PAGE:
The plot below shows comparison between effective areas of different detector's with respect to their energy coverage. Daksha's LE detectors are shown in blue, ME detectors in purple and HE detectors in green. Effective areas of Swift-BAT, Fermi-GBM and Fermi/BGO are plotted for comparison.
The effective area, as a function of position, in satellite coordinates is shown below. The satellite X axis is the centre of the figure, and the Z axis is at the top. In this orientation, the Sun will always be at the bottom of the figure. About 29% of the sky will be occulted by the Earth at any given instant.
Daksha all-sky effective area over the entire
The workhorse for Daksha are the ME detectors. Each surface has this package with 20 detectors, adding up to a total collecting area of 304 cm2 on each surface. Considering projection effects over the entire visible sky, the median effective area for Daksha ME detectors is ~1300 cm2 at 100 keV over the non Earth-occulted sky. This is signicantly higher than the 126 cm2 on-axis effective area for individual NaI modules on Fermi GBM (Meegan et al. 2009), which has a similar orbit and also covers the entire non-occulted sky.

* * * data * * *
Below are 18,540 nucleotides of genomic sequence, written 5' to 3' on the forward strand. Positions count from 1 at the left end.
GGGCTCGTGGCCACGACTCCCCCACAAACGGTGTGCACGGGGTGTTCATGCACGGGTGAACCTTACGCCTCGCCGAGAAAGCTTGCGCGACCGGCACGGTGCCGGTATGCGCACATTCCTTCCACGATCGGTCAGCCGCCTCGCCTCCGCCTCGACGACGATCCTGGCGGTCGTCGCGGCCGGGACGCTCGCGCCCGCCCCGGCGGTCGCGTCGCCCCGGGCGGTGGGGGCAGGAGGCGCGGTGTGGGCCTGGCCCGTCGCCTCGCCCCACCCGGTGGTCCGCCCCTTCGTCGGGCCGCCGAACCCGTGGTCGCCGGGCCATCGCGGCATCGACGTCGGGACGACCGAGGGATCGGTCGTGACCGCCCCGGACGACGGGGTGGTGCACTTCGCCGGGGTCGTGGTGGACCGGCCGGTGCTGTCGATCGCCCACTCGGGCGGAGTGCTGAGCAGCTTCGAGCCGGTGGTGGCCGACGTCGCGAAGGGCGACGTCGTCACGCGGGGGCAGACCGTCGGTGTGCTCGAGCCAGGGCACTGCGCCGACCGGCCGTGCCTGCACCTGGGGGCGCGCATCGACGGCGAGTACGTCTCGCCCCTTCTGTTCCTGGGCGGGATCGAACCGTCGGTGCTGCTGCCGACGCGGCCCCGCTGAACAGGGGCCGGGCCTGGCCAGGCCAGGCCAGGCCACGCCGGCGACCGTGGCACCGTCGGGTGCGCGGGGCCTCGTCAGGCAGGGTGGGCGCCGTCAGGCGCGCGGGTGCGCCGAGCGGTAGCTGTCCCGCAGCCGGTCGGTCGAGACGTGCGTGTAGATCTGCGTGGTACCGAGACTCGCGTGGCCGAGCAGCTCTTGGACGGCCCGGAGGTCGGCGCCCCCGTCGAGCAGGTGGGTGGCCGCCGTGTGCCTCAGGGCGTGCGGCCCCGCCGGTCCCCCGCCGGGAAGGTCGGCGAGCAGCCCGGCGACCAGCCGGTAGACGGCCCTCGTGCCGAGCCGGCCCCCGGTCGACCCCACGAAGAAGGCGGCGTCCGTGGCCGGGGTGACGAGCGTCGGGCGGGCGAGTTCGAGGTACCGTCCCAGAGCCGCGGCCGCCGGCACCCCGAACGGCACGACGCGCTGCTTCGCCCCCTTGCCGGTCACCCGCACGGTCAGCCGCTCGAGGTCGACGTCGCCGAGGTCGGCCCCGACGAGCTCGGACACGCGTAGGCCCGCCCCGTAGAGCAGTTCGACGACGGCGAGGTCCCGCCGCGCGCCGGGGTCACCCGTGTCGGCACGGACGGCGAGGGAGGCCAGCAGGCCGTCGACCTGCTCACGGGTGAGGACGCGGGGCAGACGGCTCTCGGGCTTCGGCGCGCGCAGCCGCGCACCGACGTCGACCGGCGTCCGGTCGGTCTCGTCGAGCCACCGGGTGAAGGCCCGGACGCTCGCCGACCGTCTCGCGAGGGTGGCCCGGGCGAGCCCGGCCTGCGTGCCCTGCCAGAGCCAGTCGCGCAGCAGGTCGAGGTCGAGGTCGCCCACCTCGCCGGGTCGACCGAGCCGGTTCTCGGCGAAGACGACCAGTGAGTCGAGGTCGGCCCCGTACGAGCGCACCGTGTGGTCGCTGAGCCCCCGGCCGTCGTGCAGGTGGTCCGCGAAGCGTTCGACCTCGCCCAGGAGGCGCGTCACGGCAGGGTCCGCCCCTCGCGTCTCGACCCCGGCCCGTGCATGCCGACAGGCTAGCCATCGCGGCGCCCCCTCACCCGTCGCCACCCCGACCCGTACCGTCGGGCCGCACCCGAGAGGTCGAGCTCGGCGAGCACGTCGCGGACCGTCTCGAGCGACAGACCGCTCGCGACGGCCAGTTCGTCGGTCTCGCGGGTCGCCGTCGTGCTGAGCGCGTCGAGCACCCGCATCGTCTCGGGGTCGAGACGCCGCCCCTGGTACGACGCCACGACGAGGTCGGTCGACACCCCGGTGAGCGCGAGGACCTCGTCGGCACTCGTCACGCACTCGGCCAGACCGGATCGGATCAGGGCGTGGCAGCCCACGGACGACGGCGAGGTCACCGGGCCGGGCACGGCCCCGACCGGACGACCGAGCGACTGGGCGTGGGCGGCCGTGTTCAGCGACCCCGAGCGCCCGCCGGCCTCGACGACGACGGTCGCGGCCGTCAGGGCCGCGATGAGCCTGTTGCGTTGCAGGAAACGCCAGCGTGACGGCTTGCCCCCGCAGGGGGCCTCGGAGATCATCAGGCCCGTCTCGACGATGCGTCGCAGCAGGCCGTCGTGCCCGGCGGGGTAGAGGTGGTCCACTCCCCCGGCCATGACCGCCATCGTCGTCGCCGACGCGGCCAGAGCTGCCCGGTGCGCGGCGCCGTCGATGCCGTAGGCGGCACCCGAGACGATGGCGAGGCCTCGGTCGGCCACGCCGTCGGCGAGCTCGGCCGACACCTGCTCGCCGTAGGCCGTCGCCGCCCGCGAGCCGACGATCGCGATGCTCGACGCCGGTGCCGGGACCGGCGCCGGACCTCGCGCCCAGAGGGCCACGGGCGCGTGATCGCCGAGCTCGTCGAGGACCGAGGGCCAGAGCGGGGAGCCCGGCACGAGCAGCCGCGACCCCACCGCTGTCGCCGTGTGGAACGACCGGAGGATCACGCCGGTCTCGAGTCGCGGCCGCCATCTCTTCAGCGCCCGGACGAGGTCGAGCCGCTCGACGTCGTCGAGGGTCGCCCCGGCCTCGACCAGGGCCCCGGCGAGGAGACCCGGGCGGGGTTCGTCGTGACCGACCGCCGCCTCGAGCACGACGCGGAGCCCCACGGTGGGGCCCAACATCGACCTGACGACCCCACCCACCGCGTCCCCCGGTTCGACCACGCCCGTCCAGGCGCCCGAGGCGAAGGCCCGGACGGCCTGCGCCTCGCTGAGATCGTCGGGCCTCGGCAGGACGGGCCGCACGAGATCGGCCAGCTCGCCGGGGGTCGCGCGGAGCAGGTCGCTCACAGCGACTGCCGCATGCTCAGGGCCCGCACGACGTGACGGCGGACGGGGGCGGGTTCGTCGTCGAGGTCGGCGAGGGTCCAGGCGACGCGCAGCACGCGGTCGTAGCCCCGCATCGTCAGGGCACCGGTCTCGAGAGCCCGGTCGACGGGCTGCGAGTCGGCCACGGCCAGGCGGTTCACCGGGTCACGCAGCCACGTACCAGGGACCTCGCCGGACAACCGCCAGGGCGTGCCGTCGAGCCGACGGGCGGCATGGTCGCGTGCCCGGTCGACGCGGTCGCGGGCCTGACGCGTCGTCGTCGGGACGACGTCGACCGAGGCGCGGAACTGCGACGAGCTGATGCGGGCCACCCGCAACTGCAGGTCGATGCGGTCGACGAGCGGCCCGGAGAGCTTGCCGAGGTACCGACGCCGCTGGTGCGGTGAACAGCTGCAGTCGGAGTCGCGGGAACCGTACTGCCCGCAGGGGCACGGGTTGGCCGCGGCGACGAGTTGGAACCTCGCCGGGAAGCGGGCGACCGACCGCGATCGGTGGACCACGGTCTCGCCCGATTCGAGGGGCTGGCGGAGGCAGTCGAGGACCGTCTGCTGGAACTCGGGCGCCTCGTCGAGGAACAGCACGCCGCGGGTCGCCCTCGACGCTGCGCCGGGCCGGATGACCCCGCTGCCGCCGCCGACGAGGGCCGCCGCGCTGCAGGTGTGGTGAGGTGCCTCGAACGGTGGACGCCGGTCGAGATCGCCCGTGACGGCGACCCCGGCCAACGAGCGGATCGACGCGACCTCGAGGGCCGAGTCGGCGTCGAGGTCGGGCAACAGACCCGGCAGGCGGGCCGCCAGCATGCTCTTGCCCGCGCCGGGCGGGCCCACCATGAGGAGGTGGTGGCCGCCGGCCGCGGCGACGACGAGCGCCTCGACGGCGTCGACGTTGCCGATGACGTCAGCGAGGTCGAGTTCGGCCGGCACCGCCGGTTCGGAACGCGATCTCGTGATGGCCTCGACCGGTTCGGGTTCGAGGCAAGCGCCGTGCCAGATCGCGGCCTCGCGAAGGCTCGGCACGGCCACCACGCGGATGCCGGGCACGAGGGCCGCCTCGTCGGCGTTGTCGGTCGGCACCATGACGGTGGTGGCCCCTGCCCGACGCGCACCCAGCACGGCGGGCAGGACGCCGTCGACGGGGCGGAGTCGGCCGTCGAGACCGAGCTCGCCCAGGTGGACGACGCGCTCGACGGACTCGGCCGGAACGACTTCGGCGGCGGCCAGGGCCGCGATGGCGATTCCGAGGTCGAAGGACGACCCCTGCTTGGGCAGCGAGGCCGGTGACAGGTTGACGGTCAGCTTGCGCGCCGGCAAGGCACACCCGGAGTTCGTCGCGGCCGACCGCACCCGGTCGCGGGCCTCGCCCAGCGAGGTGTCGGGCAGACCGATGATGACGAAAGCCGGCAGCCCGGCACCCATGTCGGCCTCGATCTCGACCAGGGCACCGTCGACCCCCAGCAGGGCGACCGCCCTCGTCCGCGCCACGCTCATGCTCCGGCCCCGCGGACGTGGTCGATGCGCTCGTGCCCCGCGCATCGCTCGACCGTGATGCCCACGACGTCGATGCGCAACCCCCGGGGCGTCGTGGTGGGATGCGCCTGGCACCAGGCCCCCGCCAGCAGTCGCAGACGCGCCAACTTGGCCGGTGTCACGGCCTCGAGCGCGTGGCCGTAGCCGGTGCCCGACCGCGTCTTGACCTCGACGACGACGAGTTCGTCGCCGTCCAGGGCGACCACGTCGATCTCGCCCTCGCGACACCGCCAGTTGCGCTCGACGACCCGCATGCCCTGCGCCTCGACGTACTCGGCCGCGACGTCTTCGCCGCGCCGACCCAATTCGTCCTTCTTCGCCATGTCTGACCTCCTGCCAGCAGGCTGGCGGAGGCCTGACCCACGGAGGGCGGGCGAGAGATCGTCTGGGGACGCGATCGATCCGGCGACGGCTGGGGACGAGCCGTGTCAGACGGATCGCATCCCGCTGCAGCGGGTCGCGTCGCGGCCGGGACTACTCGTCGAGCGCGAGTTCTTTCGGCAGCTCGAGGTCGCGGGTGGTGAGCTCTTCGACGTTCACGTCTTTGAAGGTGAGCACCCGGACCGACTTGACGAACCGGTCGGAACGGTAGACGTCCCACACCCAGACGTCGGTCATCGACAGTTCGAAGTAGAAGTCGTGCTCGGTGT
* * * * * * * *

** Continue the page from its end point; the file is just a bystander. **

Our effective area is comparable to the effective area of the Burst Alert Telescope (BAT) on the Neil Gehrels Swift Observatory (Gehrels et al. 2004; Barthelmy et al. 2005), though BAT can observe only about 11% of the sky as opposed to 71% for Daksha. The effective area gradually tapers off above 100 keV.